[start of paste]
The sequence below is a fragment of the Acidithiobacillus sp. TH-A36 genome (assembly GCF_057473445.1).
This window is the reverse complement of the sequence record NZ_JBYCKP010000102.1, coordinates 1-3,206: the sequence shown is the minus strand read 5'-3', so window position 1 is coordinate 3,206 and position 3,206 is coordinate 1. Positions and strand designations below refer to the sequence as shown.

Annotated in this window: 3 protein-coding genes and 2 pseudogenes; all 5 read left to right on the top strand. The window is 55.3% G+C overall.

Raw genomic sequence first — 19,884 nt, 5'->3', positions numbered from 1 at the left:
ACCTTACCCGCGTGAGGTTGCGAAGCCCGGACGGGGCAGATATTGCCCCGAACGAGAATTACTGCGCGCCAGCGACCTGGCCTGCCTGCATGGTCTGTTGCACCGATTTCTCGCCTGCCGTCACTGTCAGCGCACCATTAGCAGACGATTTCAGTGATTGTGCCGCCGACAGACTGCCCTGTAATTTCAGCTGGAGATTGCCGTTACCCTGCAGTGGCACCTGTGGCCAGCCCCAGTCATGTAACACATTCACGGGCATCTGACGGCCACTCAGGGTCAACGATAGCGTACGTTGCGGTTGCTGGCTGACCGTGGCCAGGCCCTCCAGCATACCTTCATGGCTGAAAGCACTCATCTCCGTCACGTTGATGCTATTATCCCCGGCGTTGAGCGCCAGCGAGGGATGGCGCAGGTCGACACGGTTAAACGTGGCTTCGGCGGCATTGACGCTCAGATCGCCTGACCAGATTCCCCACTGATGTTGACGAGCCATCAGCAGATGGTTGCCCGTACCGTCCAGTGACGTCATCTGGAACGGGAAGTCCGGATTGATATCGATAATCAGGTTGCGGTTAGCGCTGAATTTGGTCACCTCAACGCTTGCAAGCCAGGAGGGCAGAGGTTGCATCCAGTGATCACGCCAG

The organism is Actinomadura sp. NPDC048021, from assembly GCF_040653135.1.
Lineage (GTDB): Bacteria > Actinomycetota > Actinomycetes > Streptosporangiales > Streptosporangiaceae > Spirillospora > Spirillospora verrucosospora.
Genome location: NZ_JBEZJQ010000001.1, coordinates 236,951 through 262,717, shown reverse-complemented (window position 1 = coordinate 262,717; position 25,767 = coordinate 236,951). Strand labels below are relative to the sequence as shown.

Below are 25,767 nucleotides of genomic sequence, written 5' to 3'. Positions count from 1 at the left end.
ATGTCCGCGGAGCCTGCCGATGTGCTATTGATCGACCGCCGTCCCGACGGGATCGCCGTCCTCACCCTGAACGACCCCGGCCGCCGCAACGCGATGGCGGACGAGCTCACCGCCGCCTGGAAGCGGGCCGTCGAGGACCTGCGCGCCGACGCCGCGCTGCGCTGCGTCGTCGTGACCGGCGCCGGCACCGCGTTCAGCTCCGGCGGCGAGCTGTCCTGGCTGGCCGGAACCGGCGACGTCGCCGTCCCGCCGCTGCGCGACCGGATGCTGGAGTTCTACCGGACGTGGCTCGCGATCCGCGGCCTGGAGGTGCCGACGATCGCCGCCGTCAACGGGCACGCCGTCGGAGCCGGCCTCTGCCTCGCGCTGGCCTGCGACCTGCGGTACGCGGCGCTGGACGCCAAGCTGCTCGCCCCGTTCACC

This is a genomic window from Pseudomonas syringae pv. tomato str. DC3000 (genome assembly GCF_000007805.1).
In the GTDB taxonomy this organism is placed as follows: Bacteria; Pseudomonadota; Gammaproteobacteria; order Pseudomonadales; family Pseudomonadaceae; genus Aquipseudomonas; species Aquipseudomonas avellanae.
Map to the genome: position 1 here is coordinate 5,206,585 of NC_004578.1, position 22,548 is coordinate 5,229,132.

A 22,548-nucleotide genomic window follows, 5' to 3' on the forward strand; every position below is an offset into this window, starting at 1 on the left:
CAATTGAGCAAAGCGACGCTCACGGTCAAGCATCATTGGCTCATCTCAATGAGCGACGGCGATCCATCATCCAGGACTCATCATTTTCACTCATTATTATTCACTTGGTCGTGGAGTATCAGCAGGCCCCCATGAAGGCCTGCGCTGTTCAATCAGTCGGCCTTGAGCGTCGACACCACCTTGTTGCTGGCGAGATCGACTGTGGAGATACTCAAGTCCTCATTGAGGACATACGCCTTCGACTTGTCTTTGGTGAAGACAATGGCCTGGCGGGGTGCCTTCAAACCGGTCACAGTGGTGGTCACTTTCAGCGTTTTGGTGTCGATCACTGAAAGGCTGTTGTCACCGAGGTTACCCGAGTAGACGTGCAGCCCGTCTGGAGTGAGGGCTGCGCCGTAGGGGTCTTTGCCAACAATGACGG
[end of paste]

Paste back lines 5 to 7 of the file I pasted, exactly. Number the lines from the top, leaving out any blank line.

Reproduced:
ACCTTACCCGCGTGAGGTTGCGAAGCCCGGACGGGGCAGATATTGCCCCGAACGAGAATTACTGCGCGCCAGCGACCTGGCCTGCCTGCATGGTCTGTTGCACCGATTTCTCGCCTGCCGTCACTGTCAGCGCACCATTAGCAGACGATTTCAGTGATTGTGCCGCCGACAGACTGCCCTGTAATTTCAGCTGGAGATTGCCGTTACCCTGCAGTGGCACCTGTGGCCAGCCCCAGTCATGTAACACATTCACGGGCATCTGACGGCCACTCAGGGTCAACGATAGCGTACGTTGCGGTTGCTGGCTGACCGTGGCCAGGCCCTCCAGCATACCTTCATGGCTGAAAGCACTCATCTCCGTCACGTTGATGCTATTATCCCCGGCGTTGAGCGCCAGCGAGGGATGGCGCAGGTCGACACGGTTAAACGTGGCTTCGGCGGCATTGACGCTCAGATCGCCTGACCAGATTCCCCACTGATGTTGACGAGCCATCAGCAGATGGTTGCCCGTACCGTCCAGTGACGTCATCTGGAACGGGAAGTCCGGATTGATATCGATAATCAGGTTGCGGTTAGCGCTGAATTTGGTCACCTCAACGCTTGCAAGCCAGGAGGGCAGAGGTTGCATCCAGTGATCACGCCAG

The organism is Actinomadura sp. NPDC048021, from assembly GCF_040653135.1.
Lineage (GTDB): Bacteria > Actinomycetota > Actinomycetes > Streptosporangiales > Streptosporangiaceae > Spirillospora > Spirillospora verrucosospora.